Starbucks loses bid to delay union vote at 3 New York shops

Business
Outside of a Starbucks store

(AP Photo/Charles Krupa, File)

NEW YORK (NewsNation Now) — Starbucks Corp lost its bid to delay a union election at three of the coffee chain’s locations in Buffalo, New York, on Tuesday.

The National Labor Relations Board will count ballots received in the mail in November on Thursday, but the company had tried to delay the tally with its objection to parts of the election process. The NLRB decision means that the tallying of ballots can move ahead.

It’s a rare union vote for the coffee giant, which has fought off a handful of other unionization efforts over the last two decades. It comes at a time of increasing worker unrest across the U.S. 

A union win at any U.S. Starbucks location would be a blow to the company’s image as a progressive, worker-friendly employer.

It could also spur workers at more locations to organize, especially in a tight labor market that has forced restaurant chains to increase pay and benefits in an effort to attract more employees.

When asked for comment, Starbucks referred to remarks released earlier Tuesday by Chief Executive Officer Kevin Johnson, who addressed employees in a letter.

“We respect the process that is underway and, independent of any outcome in these elections, we will continue to stay true to our Mission and Values,” he wrote.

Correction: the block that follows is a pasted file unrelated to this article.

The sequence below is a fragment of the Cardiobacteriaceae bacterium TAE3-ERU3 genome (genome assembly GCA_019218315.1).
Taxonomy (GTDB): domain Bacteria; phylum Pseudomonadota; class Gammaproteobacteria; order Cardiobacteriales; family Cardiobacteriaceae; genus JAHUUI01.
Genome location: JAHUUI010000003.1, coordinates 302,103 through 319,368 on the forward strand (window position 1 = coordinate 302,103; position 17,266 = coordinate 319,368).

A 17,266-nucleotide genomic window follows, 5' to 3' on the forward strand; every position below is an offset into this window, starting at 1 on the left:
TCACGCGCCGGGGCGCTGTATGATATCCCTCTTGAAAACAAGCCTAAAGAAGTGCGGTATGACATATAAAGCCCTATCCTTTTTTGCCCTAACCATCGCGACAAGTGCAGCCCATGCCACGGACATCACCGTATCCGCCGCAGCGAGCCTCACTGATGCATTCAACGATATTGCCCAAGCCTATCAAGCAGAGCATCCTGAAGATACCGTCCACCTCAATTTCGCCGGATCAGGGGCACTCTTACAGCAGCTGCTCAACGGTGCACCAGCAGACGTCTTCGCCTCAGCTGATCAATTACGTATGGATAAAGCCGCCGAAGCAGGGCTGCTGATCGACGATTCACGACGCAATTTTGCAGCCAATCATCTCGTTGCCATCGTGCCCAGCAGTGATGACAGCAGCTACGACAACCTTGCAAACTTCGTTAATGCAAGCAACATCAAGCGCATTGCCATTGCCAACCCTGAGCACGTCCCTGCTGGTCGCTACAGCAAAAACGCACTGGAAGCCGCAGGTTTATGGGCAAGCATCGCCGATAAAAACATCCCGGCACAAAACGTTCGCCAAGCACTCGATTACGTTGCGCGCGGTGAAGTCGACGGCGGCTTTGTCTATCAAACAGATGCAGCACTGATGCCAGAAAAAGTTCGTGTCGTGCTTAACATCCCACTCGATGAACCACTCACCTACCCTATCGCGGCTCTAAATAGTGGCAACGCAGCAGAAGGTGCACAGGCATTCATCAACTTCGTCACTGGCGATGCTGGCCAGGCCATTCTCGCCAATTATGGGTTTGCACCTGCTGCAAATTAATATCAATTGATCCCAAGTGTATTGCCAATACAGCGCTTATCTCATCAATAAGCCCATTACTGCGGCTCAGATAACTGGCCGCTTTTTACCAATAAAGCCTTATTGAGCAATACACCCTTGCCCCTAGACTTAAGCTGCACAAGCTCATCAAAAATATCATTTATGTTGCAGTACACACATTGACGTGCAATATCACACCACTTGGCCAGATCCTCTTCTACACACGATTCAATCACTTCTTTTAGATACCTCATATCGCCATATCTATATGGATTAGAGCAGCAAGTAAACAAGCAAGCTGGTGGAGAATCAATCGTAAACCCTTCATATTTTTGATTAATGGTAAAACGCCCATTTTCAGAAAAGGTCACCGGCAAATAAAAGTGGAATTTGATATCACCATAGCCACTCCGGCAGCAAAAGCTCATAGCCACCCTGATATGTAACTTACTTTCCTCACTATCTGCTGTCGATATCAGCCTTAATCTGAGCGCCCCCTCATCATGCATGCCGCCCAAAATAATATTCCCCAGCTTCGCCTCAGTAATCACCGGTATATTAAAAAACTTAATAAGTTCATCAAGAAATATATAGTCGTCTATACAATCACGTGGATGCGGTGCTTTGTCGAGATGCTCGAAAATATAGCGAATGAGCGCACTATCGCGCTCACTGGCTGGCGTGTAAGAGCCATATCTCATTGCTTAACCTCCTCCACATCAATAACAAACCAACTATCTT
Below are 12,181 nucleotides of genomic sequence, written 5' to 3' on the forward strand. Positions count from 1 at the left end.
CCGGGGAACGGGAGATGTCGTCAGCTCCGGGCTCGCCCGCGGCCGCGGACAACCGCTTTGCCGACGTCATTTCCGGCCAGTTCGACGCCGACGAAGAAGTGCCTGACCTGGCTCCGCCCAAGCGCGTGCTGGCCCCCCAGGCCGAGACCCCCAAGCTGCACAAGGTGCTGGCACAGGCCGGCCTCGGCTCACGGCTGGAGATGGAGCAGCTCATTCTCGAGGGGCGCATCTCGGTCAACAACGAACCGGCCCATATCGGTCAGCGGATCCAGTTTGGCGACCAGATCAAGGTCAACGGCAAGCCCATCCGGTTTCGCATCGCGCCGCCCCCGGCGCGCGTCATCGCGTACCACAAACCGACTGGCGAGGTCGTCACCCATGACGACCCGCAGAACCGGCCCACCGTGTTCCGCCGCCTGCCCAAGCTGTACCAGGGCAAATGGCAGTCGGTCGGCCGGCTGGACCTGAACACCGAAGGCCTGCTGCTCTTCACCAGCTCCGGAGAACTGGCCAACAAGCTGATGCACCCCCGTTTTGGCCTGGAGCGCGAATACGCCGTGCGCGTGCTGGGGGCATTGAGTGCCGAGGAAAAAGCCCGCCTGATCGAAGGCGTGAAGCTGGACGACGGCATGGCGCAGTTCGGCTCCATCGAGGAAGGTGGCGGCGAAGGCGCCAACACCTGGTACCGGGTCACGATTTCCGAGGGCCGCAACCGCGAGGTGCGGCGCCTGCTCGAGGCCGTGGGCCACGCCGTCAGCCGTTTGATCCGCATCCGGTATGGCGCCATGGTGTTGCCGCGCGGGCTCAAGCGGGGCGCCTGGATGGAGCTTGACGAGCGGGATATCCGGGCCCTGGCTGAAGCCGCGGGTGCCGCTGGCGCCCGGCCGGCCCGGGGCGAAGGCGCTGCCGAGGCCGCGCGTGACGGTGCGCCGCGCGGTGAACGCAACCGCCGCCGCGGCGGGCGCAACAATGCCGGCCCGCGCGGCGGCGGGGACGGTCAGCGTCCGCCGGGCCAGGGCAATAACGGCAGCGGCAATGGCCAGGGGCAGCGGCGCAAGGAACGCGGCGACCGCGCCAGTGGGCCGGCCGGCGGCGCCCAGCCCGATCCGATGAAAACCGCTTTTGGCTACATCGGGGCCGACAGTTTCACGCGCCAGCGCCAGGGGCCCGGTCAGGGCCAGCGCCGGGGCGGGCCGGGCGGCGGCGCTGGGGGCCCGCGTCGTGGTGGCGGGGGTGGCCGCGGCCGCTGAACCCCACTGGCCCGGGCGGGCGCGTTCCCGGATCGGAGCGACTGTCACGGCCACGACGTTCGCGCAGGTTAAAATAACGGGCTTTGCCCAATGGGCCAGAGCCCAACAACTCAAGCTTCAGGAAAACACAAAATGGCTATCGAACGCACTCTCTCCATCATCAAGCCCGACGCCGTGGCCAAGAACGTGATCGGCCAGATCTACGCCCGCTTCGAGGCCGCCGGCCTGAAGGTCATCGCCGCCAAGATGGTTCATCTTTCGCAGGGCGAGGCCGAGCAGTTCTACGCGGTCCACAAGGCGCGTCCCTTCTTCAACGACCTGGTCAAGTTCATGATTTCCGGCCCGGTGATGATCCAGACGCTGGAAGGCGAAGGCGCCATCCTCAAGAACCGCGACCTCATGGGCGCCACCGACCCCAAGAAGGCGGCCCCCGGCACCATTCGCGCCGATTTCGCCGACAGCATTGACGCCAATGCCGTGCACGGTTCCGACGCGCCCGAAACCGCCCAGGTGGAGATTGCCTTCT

Sen. Bernie Sanders of Vermont met with four Starbucks workers, one from each of the three Buffalo-area locations attempting to unionize, as well as the youngest member of the unionization effort, to discuss their experiences with the effort Monday night.

The town hall was held via video conference on Sanders’ website and social media channels and started with Sanders providing statistics on Starbucks’ profits over the past year, juxtaposing those numbers with the financial status of many of the company’s employees.

“Our younger generation, through no fault of their own, now has a lower standard of living than their parents,” Sanders said. “In other words, the American Dream is going backwards; our younger people are poorer than their parents were at the same age.”

Sanders remarked that he enjoys Starbucks coffee, but later added that he was curious as to what it is like on the other side of the counter.

The Associated Press contributed to this report.

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